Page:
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K1 Bulla - Kaolinized Granodiorite

This information has been developed from the publications:

  • Sites of Geological and Geomorphological Significance in the Western Region of Melbourne (1986) by Neville Rosengren
  • Sites of Geological and Geomorphological Significance on the Coast of Port Phillip Bay (1988) by Neville Rosengren.
  • Sites of Geological and Geomorphological Significance in the Shire of Otway (1984) by Neville Rosengren.
Geological heritage sites, including sites of geomorphological interest and volcanic heritage sites, are under regular revision by the Geological Society of Australia, especially in the assessment of significance and values. Reference should be made to the most recent reports. See the Earth Science Heritage section of the Geological Society of Australia website (external link) for details of geological heritage reports, and a bibliography.

LocationKeilor - 061327. Shire of Bulla. Eastern side of Deep Creek upstream of the Sunbury Road bridge.

K1 - Newer Volcanics lava flows overlying weathered granite, Bulla.
AccessTrack along river from Felspar Street.
OwnershipSome Crown land, some private land

Site Description

Abandoned quarries into the steep hillslope east of Deep Creek expose Bulla Granodiorite beneath Newer Volcanics lava flows. The granite is generally deeply weathered and the felspars have decomposed to kaolinite - a grey-white aluminium rich clay which has a number of industrial uses. In places there are concentrations of remnant quartz in the kaolin. At the lower levels in the quarry, along the track above Deep Creek, less weathered strongly jointed granodiorite is intruded by a number of aplite dykes up to 25 cm wide. In the quarry at the end of the track, there is a clear section exposing the base of the lava flows overlying the kaolinite.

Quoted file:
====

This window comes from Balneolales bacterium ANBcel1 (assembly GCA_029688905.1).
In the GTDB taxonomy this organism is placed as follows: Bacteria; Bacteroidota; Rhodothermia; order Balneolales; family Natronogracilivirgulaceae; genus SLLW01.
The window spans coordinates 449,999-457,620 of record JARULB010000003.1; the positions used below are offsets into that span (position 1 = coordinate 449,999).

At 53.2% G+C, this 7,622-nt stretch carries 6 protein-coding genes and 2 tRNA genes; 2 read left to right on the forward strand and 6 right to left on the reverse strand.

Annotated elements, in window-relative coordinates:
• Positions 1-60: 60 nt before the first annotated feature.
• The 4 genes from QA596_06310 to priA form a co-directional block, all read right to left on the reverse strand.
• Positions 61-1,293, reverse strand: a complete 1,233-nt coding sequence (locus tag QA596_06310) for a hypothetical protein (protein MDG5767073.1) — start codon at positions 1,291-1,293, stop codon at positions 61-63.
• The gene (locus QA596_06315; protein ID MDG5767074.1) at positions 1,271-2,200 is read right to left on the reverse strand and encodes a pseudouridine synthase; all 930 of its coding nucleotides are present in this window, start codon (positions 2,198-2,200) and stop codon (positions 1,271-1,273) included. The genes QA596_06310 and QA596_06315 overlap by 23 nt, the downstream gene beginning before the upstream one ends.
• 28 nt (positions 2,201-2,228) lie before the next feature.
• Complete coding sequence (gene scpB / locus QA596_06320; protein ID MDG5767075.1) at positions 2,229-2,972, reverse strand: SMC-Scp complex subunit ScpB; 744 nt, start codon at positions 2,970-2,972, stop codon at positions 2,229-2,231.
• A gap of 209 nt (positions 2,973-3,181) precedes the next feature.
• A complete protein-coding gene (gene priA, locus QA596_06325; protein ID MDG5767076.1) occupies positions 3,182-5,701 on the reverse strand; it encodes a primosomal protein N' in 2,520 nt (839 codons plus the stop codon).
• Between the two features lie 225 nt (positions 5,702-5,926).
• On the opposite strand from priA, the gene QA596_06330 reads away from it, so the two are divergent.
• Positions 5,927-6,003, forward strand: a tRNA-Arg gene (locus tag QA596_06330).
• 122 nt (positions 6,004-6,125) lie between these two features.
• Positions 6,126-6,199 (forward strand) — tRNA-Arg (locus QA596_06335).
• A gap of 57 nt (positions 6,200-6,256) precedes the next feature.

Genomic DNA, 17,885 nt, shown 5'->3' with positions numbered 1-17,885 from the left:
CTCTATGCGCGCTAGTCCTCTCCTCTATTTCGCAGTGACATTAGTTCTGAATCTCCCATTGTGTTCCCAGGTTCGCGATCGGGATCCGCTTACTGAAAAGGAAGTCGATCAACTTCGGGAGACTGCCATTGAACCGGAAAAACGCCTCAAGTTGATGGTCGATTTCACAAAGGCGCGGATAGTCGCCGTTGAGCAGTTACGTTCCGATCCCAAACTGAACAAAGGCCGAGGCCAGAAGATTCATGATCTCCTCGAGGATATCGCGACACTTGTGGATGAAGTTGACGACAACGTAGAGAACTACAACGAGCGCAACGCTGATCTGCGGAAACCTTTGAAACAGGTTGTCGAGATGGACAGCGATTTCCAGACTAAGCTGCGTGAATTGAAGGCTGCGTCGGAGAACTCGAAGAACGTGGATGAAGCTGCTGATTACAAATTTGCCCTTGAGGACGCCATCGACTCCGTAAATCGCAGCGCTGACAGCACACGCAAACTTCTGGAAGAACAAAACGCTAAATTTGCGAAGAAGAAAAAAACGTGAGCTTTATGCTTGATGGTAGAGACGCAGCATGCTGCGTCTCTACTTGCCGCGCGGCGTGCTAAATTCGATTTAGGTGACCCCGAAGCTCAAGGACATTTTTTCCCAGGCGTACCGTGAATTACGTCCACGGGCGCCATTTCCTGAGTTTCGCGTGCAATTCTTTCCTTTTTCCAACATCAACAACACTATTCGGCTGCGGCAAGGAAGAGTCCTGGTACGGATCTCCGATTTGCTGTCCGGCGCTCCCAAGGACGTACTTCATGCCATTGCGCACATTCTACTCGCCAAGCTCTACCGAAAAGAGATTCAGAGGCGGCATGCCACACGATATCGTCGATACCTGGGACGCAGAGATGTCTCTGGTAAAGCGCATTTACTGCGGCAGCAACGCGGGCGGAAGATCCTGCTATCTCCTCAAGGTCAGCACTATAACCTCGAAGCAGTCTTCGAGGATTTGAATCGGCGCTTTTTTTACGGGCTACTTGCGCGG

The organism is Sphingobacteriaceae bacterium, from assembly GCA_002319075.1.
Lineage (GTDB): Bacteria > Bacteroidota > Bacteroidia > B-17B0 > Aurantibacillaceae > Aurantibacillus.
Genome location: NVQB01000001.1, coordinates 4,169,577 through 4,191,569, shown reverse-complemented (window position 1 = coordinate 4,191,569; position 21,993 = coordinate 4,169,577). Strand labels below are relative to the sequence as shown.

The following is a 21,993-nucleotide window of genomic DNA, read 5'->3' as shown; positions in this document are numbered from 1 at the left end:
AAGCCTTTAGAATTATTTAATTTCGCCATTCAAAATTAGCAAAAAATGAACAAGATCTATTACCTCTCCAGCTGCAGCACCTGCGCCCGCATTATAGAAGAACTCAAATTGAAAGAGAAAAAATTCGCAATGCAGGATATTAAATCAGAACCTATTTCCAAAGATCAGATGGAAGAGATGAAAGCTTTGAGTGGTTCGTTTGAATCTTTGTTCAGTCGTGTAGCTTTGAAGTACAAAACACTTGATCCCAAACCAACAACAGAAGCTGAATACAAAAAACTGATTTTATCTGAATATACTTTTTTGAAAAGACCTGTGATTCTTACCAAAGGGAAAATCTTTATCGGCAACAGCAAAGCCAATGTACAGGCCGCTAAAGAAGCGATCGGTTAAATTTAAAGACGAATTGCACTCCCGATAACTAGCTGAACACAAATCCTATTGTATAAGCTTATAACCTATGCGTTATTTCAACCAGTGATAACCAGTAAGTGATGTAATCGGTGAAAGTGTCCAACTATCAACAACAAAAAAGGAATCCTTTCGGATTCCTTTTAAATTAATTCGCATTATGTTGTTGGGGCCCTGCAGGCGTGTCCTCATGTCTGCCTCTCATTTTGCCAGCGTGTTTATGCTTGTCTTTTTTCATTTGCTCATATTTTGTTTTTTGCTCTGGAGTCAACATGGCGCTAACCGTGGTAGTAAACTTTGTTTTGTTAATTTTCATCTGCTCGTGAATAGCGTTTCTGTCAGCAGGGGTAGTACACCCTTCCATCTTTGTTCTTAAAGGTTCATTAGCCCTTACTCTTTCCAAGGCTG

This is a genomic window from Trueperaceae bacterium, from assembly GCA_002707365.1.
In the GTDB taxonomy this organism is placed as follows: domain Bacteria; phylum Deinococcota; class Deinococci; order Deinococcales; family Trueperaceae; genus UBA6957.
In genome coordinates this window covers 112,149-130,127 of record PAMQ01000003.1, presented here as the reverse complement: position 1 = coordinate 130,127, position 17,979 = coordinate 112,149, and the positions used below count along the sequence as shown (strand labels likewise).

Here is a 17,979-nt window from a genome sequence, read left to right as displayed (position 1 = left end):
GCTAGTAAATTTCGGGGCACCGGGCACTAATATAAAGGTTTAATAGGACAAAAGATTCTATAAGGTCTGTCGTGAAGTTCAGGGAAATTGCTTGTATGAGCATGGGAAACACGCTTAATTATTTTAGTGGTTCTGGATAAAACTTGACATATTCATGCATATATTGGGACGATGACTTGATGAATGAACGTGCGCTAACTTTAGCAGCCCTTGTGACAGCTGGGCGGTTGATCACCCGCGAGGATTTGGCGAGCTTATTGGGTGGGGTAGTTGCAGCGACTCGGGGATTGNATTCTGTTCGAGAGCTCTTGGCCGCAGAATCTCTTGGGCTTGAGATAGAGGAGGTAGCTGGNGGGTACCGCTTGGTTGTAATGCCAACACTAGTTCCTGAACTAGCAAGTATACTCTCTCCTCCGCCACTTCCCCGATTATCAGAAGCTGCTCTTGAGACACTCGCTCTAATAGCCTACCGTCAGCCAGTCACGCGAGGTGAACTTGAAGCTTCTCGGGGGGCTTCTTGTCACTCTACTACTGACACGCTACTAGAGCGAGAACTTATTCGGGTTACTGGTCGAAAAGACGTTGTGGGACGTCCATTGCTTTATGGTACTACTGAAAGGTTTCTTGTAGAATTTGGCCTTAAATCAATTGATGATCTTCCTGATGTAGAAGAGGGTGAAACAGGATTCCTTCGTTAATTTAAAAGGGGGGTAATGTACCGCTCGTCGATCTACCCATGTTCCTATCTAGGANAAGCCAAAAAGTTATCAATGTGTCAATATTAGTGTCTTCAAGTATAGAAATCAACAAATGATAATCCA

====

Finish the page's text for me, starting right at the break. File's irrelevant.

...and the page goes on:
State. The site is an outstanding example of deep weathering of granodiorite to produce an
in situ deposit of kaolinite. It shows clearly the uneven nature of subsurface weathering as fresh sections of granodiorite lie adjacent to deeply weathered ones. It is therefore an important site to demonstrate stages in the origin of boulders (tors). It also clearly displays the unconformity between the lava flows and the weathered granodiorite. It is readily accessible and is used extensively by schools and tertiary institutions as a teaching site.

Class 2. The unused quarry sections should be retained as teaching sites. No reclamation or filling should be permitted and they should not be used as refuse pits. In the longer term, access to the site could be improved by providing a parking bay or widening the intersection near the bridge to increase the safety for vehicles entering or leaving the site.
James, A.V.C. (1920). The Physiography and Geology of the Bulla/Sydenham Area.
Proc. R. Soc. Vict. 32:323-349.
Gaskin, A.J. (1944). Kaolinized Granodiorite in the Bulla/Broadmeadows area. Proc. R. Soc. Vict. 56:1-18.

Map:  K1K1

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